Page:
Later this year, Madison County will join about 15 other Kentucky communities that offer needle or syringe exchanges. The county’s fiscal court gave unanimous approval Tuesday morning.
Like most of the state, Madison County has seen alarming increases in the number of Hepatitis C infections caused by sharing of dirty needles by drug users.
The County’s Board of Health held two informational meetings earlier this year in Richmond and Berea before considering the resolution to establish the program.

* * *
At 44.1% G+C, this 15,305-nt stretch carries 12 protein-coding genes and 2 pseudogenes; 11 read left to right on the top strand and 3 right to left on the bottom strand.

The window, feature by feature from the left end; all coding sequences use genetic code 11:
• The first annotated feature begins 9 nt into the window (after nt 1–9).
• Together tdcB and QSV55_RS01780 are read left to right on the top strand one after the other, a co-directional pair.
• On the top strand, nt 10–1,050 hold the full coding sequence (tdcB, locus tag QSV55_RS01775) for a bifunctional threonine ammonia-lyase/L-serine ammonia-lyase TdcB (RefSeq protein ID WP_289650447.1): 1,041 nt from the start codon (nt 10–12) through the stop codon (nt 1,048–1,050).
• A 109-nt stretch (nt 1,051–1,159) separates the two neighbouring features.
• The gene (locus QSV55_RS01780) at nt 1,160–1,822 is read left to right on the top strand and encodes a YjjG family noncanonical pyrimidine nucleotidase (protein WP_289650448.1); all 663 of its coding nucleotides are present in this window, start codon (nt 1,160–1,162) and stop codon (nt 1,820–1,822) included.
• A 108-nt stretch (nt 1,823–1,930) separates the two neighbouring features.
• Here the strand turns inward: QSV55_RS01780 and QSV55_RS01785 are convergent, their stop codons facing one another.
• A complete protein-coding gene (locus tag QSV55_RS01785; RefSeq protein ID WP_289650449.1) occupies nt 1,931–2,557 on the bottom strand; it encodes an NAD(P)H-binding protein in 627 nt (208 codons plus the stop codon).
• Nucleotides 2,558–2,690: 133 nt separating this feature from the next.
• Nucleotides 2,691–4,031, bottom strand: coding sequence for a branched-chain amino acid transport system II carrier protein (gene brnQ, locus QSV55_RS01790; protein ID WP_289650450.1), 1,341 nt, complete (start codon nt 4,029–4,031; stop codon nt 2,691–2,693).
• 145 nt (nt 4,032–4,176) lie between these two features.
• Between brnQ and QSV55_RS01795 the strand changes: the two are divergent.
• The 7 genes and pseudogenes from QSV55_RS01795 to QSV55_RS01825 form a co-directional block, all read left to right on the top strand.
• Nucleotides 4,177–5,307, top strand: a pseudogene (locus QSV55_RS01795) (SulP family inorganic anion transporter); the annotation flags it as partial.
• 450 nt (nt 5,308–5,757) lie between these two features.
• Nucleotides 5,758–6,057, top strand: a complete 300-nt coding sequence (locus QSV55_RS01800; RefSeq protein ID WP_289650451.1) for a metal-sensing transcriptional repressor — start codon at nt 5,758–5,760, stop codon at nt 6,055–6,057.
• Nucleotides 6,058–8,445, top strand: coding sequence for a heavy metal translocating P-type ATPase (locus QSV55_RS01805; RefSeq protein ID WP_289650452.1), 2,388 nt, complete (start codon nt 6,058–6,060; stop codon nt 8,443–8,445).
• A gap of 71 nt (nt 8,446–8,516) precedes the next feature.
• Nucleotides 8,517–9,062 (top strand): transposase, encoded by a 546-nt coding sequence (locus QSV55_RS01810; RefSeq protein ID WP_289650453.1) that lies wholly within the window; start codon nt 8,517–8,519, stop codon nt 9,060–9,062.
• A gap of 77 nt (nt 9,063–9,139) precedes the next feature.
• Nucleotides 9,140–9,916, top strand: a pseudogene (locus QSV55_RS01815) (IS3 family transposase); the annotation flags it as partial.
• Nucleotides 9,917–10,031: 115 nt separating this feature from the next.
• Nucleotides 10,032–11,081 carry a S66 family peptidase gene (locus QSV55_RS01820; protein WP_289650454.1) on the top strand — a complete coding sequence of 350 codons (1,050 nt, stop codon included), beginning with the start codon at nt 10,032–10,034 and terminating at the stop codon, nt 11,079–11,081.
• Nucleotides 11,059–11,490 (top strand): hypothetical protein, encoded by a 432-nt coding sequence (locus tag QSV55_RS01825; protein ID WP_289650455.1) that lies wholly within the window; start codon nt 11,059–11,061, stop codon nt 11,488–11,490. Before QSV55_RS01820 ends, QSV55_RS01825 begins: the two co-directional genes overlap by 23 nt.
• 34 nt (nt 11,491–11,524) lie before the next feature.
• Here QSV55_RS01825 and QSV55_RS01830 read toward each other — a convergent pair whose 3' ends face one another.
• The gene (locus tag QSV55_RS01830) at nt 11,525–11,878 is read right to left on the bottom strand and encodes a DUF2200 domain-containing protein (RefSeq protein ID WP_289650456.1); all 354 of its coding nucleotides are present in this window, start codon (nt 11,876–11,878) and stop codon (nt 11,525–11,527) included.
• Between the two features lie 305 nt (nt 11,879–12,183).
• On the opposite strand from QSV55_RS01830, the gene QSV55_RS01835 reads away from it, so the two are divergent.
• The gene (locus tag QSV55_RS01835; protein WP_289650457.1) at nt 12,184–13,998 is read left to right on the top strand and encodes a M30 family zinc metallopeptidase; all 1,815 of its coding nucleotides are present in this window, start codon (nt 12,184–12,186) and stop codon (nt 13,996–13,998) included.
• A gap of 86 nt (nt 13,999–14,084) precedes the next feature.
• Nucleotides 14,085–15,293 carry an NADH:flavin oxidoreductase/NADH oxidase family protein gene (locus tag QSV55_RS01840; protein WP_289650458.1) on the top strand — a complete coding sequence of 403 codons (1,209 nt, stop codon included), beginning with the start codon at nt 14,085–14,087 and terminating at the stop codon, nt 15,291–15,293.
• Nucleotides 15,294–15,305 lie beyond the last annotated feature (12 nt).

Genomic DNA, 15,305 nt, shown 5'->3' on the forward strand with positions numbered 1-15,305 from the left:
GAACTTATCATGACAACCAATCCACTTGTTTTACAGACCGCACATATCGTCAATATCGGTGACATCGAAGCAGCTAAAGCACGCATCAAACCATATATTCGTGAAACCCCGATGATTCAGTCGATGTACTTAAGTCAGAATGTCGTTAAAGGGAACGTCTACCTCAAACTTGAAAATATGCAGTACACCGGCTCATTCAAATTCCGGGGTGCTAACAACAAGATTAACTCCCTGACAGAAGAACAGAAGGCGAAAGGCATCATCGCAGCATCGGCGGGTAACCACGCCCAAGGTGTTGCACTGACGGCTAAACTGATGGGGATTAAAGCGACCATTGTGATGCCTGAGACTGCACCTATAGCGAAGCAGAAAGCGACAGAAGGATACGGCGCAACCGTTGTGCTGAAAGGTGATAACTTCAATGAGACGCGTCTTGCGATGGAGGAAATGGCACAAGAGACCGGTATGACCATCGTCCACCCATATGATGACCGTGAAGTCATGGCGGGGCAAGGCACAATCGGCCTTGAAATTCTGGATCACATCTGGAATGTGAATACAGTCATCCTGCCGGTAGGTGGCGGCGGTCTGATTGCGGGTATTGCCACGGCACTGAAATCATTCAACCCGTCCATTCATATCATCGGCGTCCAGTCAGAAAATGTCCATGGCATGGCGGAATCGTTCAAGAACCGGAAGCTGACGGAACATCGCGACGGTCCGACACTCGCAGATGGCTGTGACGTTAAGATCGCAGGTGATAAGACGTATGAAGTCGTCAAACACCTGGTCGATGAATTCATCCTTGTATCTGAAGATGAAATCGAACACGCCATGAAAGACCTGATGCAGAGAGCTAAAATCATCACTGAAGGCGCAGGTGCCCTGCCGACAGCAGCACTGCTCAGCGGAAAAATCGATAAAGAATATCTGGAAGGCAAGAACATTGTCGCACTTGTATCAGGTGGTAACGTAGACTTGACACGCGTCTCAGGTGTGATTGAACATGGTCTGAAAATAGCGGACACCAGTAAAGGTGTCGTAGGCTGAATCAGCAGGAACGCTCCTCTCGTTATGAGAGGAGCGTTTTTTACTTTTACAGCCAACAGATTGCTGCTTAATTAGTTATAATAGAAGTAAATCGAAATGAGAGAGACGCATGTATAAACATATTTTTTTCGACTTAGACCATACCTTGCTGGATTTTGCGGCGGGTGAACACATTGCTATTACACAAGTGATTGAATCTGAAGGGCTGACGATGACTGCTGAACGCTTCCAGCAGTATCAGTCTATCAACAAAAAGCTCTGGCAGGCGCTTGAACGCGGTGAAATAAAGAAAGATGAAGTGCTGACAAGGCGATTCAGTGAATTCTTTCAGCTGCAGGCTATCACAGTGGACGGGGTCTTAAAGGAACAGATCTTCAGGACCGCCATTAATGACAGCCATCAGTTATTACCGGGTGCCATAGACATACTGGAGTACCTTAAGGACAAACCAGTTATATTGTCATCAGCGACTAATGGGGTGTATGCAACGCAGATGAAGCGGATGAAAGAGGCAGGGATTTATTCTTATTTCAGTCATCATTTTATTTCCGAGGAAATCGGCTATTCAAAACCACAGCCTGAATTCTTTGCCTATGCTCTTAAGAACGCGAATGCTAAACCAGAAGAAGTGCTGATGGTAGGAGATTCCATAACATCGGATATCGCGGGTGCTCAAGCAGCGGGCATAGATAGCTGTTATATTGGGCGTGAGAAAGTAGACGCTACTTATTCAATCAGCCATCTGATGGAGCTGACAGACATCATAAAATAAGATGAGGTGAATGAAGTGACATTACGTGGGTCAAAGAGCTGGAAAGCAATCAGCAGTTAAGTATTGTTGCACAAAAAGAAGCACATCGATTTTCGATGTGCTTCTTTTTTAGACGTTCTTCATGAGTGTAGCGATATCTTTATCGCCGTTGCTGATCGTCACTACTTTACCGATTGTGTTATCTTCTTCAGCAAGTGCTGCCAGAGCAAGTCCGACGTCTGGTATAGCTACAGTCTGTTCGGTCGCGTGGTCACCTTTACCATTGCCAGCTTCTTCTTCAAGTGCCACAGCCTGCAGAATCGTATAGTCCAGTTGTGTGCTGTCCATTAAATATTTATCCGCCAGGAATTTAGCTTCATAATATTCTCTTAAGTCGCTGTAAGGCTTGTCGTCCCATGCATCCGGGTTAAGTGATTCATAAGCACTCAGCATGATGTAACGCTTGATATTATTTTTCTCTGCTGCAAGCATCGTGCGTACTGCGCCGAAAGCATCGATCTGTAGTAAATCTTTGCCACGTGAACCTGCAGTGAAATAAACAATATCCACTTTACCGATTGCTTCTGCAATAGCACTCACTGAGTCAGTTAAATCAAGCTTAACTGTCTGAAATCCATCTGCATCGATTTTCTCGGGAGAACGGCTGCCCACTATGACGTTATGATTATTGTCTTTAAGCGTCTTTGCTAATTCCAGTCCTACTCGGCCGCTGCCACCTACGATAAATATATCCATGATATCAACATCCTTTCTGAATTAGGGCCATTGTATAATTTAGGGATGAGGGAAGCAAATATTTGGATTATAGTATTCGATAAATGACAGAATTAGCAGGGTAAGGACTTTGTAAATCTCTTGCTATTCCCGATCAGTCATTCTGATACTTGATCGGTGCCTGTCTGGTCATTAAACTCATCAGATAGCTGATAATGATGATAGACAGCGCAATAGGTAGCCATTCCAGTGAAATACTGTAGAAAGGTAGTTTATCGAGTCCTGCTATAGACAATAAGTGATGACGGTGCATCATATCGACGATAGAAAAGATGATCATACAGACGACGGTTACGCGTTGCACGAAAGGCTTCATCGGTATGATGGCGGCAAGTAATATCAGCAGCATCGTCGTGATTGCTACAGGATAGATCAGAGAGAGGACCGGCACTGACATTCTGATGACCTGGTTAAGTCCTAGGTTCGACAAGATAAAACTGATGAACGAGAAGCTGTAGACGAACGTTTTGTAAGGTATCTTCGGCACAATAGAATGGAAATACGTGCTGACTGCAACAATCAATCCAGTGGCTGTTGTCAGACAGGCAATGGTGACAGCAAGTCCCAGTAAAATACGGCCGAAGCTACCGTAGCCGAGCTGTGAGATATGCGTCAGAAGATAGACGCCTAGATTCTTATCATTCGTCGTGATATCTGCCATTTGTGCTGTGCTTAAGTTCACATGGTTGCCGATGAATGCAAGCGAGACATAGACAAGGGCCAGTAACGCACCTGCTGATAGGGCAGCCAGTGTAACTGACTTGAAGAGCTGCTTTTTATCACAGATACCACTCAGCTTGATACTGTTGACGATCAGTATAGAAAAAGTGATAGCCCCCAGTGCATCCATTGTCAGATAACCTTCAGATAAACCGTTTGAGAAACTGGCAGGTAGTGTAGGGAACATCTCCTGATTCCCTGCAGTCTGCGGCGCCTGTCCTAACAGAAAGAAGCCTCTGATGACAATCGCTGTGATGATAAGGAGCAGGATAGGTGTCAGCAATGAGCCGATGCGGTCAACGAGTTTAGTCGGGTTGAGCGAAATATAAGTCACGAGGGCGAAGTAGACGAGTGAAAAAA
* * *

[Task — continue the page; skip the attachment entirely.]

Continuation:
Health Department Public Information Officer Jim Thacker says the syringe exchange will be operated out of a mobile unit, starting out one day each week, "It will be four hours in Berea, probably in the morning and four hours in Richmond in the afternoon of the same day.”
He says, in addition to reducing the chance of HIV and Hepatitis C infections, it will help get discarded needles out of the community, “With the one-use syringes that we’re going to use, once they’re used, the needle retracts up into the barrel of the syringe and it can’t be used again. You can’t stick yourself with it."
Thacker says the mobile approach was chosen since the health department’s Richmond location is next door to a kindergarten. The Madison County program is expected to be operating by late spring or early summer, providing one-for-one exchanges for syringes and testing for HIV and Hepatitis C.